Terrorism is the use of force or violence
against persons or property in violation
of the criminal laws of the United States
for purposes of intimidation, coercion,
or ransom. Terrorists often use threats
- Create fear among the public.
- Try to convince citizens that their
government is powerless to prevent
- Get immediate publicity for their
of terrorism include threats of terrorism;
assassinations; kidnappings; hijackings;
bomb scares and bombings; cyber attacks
(computer-based); and the use of
chemical, biological, nuclear and radiological
targets for acts of terrorism include military
and civilian government facilities, international
airports, large cities, and high-profile
landmarks. Terrorists might also target
large public gatherings, water and food
supplies, utilities, and corporate centers.
Further, terrorists are capable of spreading
fear by sending explosives or chemical
and biological agents through the mail.
Within the immediate
area of a terrorist event, you would need
to rely on police, fire, and other officials
for instructions. However, you can prepare
in much the same way you would prepare
for other crisis events.
The following are general guidelines:
- Be aware of your surroundings.
- Move or leave if you feel uncomfortable
or if something does not seem right.
- Take precautions when traveling. Be
aware of conspicuous or unusual
behavior. Do not accept packages from
strangers. Do not leave luggage unattended.
You should promptly report unusual
behavior, suspicious or unattended
and strange devices to the police or
- Learn where emergency exits are located
in buildings you frequent. Plan how
to get out in the event of an emergency.
- Be prepared to do without services
you normally depend on—electricity,
telephone, natural gas, gasoline
pumps, cash registers, ATMs,
and Internet transactions.
- Work with building owners to ensure
the following items are
located on each floor of the building:
- Portable, battery-operated radio
and extra batteries.
- Several flashlights
and extra batteries.
- First aid kit and manual.
- Hard hats and dust masks.
- Fluorescent tape to rope off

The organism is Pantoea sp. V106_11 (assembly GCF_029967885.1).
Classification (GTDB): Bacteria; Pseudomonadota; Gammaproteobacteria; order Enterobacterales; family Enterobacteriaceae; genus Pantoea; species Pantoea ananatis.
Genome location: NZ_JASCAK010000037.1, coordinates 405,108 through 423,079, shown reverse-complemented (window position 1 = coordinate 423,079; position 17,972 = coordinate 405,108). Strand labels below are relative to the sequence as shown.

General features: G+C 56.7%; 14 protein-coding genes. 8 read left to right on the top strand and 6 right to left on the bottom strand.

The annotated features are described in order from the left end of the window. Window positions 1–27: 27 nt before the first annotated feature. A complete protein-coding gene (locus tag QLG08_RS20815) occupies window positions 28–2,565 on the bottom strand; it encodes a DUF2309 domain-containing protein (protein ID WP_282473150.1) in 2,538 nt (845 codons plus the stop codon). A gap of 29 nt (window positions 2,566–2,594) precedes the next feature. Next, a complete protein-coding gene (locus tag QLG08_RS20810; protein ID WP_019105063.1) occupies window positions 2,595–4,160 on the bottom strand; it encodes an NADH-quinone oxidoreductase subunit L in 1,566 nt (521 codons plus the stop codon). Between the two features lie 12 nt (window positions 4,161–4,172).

Terrorists have frequently used explosive
devices as one of their most common
weapons. Terrorists do not have to look
far to find out how to make explosive devices;
the information is readily available in
books and other information sources. The
materials needed for an explosive device
can be found in many places including variety,
hardware, and auto supply stores. Explosive
devices are highly portable using vehicles
and humans as a means of transport. They
are easily detonated from remote locations
or by suicide bombers.
Conventional bombs have been used to damage
and destroy financial, political, social,
and religious institutions. Attacks have
occurred in public places and on city streets
with thousands of people around the world
injured and killed.
Parcels that should make you suspicious:
- Are unexpected or from someone
unfamiliar to you.
- Have no return address, or have one
that can’t be verified as legitimate.
- Are marked with restrictive endorsements
such as “Personal,” “Confidential,” or “Do
- Have protruding wires or aluminum
foil, strange odors, or stains.
- Show a city or state in the postmark
that doesn’t match the return address.
- Are of unusual weight given their
size, or are lopsided or oddly shaped.
- Are marked with threatening language.
- Have inappropriate or unusual labeling.
- Have excessive postage or packaging
material, such as masking tape and string.
- Have misspellings of common words.
- Are addressed to someone no longer
with your organization or are otherwise
- Have incorrect titles or titles without
- Are not addressed to a specific person.
- Have hand-written or poorly typed
If you receive a telephoned bomb threat,
you should do the following:
- Get as much information from
the caller as possible.
- Keep the caller on the line and record
everything that is said.
- Notify the police and the building
During an Explosion
If there is an explosion, you should:
- Get under a sturdy table or
desk if things are falling around you.
When they stop falling, leave quickly,
watching for obviously weakened floors
and stairways. As you exit from the building,
be especially watchful of falling debris.
- Leave the building as quickly as possible.
Do not stop to retrieve personal possessions
or make phone calls.
- Do not use elevators.
Once you are out:
- Do not stand in front of windows,
glass doors, or other potentially hazardous
- Move away from sidewalks or streets
to be used by emergency officials or
others still exiting the building.
If you are trapped in debris:
- If possible, use a flashlight
to signal your location to rescuers.
- Avoid unnecessary movement so you
don’t kick up dust.
- Cover your nose and mouth with anything
you have on hand. (Dense-weave cotton
material can act as a good filter. Try to breathe
through the material.)
- Tap on a pipe or wall so rescuers
can hear where you are.
- If possible, use a whistle to signal
- Shout only as a last resort. Shouting
can cause a person to inhale dangerous
amounts of dust.
If you require more information about
any of these topics, the following resource
may be helpful.
for the Unexpected.
Document providing preparation guidelines
a terrorist attack or similar emergency.
Available online at http://www.redcross.org/services/disaster/0,1082,0_589_,00.html